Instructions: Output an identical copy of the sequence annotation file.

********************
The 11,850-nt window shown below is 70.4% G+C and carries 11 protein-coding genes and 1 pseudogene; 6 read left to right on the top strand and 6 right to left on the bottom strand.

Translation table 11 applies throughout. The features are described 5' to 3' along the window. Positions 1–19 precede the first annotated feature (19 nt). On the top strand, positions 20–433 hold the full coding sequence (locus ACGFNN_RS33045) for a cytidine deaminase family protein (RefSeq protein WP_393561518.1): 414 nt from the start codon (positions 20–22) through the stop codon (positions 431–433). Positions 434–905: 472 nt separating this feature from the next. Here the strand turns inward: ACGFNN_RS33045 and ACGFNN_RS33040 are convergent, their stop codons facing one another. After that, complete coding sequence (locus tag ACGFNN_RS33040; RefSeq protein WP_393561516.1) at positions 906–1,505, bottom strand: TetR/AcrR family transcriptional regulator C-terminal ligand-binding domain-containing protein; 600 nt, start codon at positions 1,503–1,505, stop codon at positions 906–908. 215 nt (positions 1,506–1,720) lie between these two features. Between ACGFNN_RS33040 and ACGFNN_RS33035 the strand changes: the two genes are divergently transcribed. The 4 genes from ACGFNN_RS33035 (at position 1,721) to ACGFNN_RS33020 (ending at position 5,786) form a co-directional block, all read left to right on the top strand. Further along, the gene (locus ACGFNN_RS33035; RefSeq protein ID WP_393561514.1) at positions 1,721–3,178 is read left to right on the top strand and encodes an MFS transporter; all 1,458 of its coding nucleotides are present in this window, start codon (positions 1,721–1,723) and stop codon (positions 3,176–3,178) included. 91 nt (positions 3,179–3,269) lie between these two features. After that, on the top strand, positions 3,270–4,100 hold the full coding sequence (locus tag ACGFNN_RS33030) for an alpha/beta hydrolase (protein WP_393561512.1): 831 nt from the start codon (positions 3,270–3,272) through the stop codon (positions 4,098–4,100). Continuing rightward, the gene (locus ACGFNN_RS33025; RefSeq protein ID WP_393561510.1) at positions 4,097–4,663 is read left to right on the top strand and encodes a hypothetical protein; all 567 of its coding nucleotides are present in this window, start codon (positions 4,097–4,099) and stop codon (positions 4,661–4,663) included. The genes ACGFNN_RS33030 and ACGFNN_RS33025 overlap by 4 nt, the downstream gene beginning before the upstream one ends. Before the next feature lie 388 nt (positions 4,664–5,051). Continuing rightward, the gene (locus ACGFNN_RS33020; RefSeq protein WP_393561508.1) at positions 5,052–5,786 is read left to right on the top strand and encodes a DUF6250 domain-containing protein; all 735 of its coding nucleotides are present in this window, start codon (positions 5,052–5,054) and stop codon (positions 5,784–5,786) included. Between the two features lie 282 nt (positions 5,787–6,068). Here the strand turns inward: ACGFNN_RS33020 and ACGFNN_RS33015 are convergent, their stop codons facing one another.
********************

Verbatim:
The 11,850-nt window shown below is 70.4% G+C and carries 11 protein-coding genes and 1 pseudogene; 6 read left to right on the top strand and 6 right to left on the bottom strand.

Translation table 11 applies throughout. The features are described 5' to 3' along the window. Positions 1–19 precede the first annotated feature (19 nt). On the top strand, positions 20–433 hold the full coding sequence (locus ACGFNN_RS33045) for a cytidine deaminase family protein (RefSeq protein WP_393561518.1): 414 nt from the start codon (positions 20–22) through the stop codon (positions 431–433). Positions 434–905: 472 nt separating this feature from the next. Here the strand turns inward: ACGFNN_RS33045 and ACGFNN_RS33040 are convergent, their stop codons facing one another. After that, complete coding sequence (locus tag ACGFNN_RS33040; RefSeq protein WP_393561516.1) at positions 906–1,505, bottom strand: TetR/AcrR family transcriptional regulator C-terminal ligand-binding domain-containing protein; 600 nt, start codon at positions 1,503–1,505, stop codon at positions 906–908. 215 nt (positions 1,506–1,720) lie between these two features. Between ACGFNN_RS33040 and ACGFNN_RS33035 the strand changes: the two genes are divergently transcribed. The 4 genes from ACGFNN_RS33035 (at position 1,721) to ACGFNN_RS33020 (ending at position 5,786) form a co-directional block, all read left to right on the top strand. Further along, the gene (locus ACGFNN_RS33035; RefSeq protein ID WP_393561514.1) at positions 1,721–3,178 is read left to right on the top strand and encodes an MFS transporter; all 1,458 of its coding nucleotides are present in this window, start codon (positions 1,721–1,723) and stop codon (positions 3,176–3,178) included. 91 nt (positions 3,179–3,269) lie between these two features. After that, on the top strand, positions 3,270–4,100 hold the full coding sequence (locus tag ACGFNN_RS33030) for an alpha/beta hydrolase (protein WP_393561512.1): 831 nt from the start codon (positions 3,270–3,272) through the stop codon (positions 4,098–4,100). Continuing rightward, the gene (locus ACGFNN_RS33025; RefSeq protein ID WP_393561510.1) at positions 4,097–4,663 is read left to right on the top strand and encodes a hypothetical protein; all 567 of its coding nucleotides are present in this window, start codon (positions 4,097–4,099) and stop codon (positions 4,661–4,663) included. The genes ACGFNN_RS33030 and ACGFNN_RS33025 overlap by 4 nt, the downstream gene beginning before the upstream one ends. Before the next feature lie 388 nt (positions 4,664–5,051). Continuing rightward, the gene (locus ACGFNN_RS33020; RefSeq protein WP_393561508.1) at positions 5,052–5,786 is read left to right on the top strand and encodes a DUF6250 domain-containing protein; all 735 of its coding nucleotides are present in this window, start codon (positions 5,052–5,054) and stop codon (positions 5,784–5,786) included. Between the two features lie 282 nt (positions 5,787–6,068). Here the strand turns inward: ACGFNN_RS33020 and ACGFNN_RS33015 are convergent, their stop codons facing one another.